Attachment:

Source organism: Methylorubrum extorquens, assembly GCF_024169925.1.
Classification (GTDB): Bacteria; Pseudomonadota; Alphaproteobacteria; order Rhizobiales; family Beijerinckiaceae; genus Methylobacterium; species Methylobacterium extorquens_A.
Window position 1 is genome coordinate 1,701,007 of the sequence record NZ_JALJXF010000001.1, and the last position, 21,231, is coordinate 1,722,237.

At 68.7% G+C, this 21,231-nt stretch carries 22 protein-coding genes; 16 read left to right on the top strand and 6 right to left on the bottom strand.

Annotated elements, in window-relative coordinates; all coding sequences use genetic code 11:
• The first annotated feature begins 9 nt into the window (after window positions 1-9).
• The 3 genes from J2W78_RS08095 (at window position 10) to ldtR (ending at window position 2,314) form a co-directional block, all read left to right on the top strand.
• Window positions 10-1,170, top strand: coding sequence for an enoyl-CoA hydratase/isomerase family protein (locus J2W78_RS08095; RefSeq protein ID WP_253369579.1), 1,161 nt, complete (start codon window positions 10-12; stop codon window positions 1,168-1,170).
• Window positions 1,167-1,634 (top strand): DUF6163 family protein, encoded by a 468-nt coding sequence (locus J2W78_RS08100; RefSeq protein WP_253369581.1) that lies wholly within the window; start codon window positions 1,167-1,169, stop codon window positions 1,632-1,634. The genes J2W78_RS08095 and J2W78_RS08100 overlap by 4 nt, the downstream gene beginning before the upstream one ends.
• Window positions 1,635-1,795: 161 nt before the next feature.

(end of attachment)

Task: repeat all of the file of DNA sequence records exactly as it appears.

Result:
Source organism: Methylorubrum extorquens, assembly GCF_024169925.1.
Classification (GTDB): Bacteria; Pseudomonadota; Alphaproteobacteria; order Rhizobiales; family Beijerinckiaceae; genus Methylobacterium; species Methylobacterium extorquens_A.
Window position 1 is genome coordinate 1,701,007 of the sequence record NZ_JALJXF010000001.1, and the last position, 21,231, is coordinate 1,722,237.

At 68.7% G+C, this 21,231-nt stretch carries 22 protein-coding genes; 16 read left to right on the top strand and 6 right to left on the bottom strand.

Annotated elements, in window-relative coordinates; all coding sequences use genetic code 11:
• The first annotated feature begins 9 nt into the window (after window positions 1-9).
• The 3 genes from J2W78_RS08095 (at window position 10) to ldtR (ending at window position 2,314) form a co-directional block, all read left to right on the top strand.
• Window positions 10-1,170, top strand: coding sequence for an enoyl-CoA hydratase/isomerase family protein (locus J2W78_RS08095; RefSeq protein ID WP_253369579.1), 1,161 nt, complete (start codon window positions 10-12; stop codon window positions 1,168-1,170).
• Window positions 1,167-1,634 (top strand): DUF6163 family protein, encoded by a 468-nt coding sequence (locus J2W78_RS08100; RefSeq protein WP_253369581.1) that lies wholly within the window; start codon window positions 1,167-1,169, stop codon window positions 1,632-1,634. The genes J2W78_RS08095 and J2W78_RS08100 overlap by 4 nt, the downstream gene beginning before the upstream one ends.
• Window positions 1,635-1,795: 161 nt before the next feature.